If your ownership plans include heading out for a track day (HPDE), then the 997 can be a lot of fun. On track, the car is easy to drive quickly and significantly more forgiving than the previous 996 version. Of course, like any good 911, it will swap ends on you at a certain point! However, the 997 communicates better with the driver and definitely provides more feedback and warning of driver over enthusiasm. Really pushing the 997 to the limit on track requires skill and a large set of gentlemen’s attachments!
What Would We Buy?
For us, if the price doesn’t matter and you can find one (see missing years above), the 997 Carrera that has a little of everything you want, is the 997.2 Targa 4S version. Wide body, removable hard top, pretty, bright cabin, fast and nimble around corners. The 2S version will definitely get you going into high speed corners fast, but the 4S might get you out of the same corner quicker.
The glass roof and style of the 997.2 Targa doesn’t seem to age and looks right at home next to a 911 produced 10 years later. Porsche went a little mad with colors around this time and there are some greens, browns and pinky reds to be avoided. The Targa, in white with dark tinted windows and roof looks beautiful.
The very early production 997 brings with it some of the issues associated with the previous 996 – cylinder scoring, cracked liners and an IMS bearing. Obviously, Porsche must have decided they would use up the parts they had left for the early production cars, before switching to the M97 engine. So, when you are shopping the original cars, make sure you have clarity on exactly what is lurking under the engine cover. There are some M96-05 engines with serviceable IMS bearings.
However, this does present a real bargain opportunity. If you compare a 2005 997 with 2006 997 you’ll find a 50% difference in price! OK, so the 2005 version has the riskier M96 engine, but you could literally save $25K on essentially the same car. That’s enough savings to rebuild the M96 engine if it had problems and still save money on the 2006 car!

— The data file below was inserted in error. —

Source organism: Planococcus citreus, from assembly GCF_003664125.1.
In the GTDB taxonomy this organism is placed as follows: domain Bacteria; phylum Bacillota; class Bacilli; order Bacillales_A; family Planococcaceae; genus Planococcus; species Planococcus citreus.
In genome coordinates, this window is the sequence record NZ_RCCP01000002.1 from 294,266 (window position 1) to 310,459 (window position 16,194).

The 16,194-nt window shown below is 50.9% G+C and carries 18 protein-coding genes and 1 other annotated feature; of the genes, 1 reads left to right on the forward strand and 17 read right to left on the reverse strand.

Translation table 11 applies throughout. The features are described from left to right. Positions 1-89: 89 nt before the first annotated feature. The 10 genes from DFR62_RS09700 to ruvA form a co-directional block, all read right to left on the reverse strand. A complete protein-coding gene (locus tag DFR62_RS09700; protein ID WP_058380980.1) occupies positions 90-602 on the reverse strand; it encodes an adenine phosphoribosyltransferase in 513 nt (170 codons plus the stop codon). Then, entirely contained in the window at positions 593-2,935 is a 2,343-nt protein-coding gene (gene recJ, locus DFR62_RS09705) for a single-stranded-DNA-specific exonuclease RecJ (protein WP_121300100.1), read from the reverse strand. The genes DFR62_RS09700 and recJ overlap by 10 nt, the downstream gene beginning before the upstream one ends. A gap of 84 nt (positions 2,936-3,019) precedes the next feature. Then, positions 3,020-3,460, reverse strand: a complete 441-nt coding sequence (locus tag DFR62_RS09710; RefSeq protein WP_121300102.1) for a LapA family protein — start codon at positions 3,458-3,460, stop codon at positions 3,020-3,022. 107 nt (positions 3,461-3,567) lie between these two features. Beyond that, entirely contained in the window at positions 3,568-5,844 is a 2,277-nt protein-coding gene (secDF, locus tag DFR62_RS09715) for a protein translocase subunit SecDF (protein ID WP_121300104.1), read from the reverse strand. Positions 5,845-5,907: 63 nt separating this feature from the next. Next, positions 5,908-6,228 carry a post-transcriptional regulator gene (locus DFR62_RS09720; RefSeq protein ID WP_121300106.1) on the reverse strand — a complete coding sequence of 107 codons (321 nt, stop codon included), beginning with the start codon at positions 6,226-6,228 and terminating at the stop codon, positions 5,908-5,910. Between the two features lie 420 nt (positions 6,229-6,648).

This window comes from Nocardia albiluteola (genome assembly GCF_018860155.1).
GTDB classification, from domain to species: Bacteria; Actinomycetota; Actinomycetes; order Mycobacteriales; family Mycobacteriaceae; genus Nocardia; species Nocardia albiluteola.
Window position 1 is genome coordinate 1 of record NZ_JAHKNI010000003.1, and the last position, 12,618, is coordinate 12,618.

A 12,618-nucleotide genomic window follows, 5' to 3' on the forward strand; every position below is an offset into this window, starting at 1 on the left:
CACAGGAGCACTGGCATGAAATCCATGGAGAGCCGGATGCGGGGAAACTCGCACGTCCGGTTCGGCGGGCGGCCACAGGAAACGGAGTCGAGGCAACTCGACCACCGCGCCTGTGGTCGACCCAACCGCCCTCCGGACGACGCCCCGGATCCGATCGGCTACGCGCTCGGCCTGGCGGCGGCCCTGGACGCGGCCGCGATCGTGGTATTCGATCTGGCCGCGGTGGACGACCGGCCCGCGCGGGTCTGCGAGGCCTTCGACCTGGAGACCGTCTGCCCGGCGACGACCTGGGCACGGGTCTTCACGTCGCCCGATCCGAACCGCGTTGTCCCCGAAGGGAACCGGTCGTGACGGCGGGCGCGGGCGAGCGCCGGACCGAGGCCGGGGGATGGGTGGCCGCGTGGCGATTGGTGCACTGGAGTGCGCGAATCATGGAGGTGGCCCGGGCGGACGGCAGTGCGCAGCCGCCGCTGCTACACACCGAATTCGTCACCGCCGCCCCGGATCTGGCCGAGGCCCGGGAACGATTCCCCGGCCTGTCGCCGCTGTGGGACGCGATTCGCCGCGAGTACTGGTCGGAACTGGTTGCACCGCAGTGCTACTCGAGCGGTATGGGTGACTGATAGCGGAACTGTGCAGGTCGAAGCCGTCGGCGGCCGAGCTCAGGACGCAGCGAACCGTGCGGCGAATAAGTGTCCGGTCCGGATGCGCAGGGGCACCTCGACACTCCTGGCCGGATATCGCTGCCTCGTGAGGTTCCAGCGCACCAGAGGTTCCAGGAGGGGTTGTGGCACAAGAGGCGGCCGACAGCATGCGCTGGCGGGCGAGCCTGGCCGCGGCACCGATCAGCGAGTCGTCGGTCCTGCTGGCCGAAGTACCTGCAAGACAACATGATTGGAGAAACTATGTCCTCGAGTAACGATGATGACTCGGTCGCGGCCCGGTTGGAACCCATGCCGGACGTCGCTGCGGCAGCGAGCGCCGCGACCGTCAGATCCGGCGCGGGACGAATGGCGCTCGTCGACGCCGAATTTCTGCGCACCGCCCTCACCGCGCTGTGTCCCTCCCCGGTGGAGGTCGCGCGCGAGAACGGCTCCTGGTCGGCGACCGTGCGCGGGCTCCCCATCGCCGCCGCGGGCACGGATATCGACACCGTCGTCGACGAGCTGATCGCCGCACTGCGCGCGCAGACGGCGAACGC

So, if you’re in the market for buying a used Porsche 997 what should you be paying attention to before you commit to buy?
Potential Mechanical Issues – Here’s What To Look Out For
Fault Codes and Over-Revs
Before buying a 911 997, it is essential to know when the last time the system fault codes were cleared and check the status of the emission monitors. It’s not difficult for a seller to clear the faults just before you arrive for a test drive. Clearing the engine faults also resets the emissions system to a state of “not ready.” Emission readiness tests often occur over multiple drive cycles. So, after a reset, faults may not return for a significant number of miles. Again, this is easy for a competent repair shop to check or indeed the DIYer using a handheld scanner.
It is essential to determining the health of the engine to be able to read this data.
How hard has the car been driven?
Taking the engine to the red line for RPM is a good thing, but going over the red line obviously can cause damage. A gear change at red line will actually cause the revs to increase slightly momentarily – nothing bad here. But, if you select the wrong gear, the engine revs to go way over the red line. This is the famous “miss-shift” that has caused many engine explosions.
Thankfully, Porsche engine management records many things – one of the most significant is an over-rev situation. Data is permanently stored within the ECU showing running hours and when engine events have occurred. There are six levels of over-revs recorded ranging from the engine being red-lined through to what would be a potentially catastrophically high RPM event. Events in the first category suggests the car has been properly exercised, but events in the higher categories could be hiding a potential life shortening engine situation.
Many Porsche owners like to go to track days. On the track, gear changes will occur right around the rpm maximum red line. These events will be recorded if they reach the lower levels of the over rev counter. Multiple recorded events in the lower over-rev categories could be a sign of how much track time the car has experienced.
IMS Bearing – Early Production Cars
There’s a lot of hype noise about the IMS bearing failure associated with Porsche engines. The majority of failures occurred on the M96 engine used in the 996 911 and 986 Boxster.
In general the 997 was shipped with the revised M96-05 and M97 engine that has an improved non-serviceable IMS bearing and does not suffer the failures associated with the earlier 996. There are however, some early M96-05 engines that do contain the serviceable IMS bearing that is more prone to failure.
These engines are restricted to the very early production cars usually in 2005 and 2006. Cars after that time have no known problems with the IMS until it was completely removed in the DFI engine from 2009 – worth checking the production date stamped on the driver door for clarity of the manufacturing date. If in doubt, use the vin number and talk to a friendly Porsche parts person. From the VIN, they should be able to clarify if the car had a serviceable or non serviceable bearing.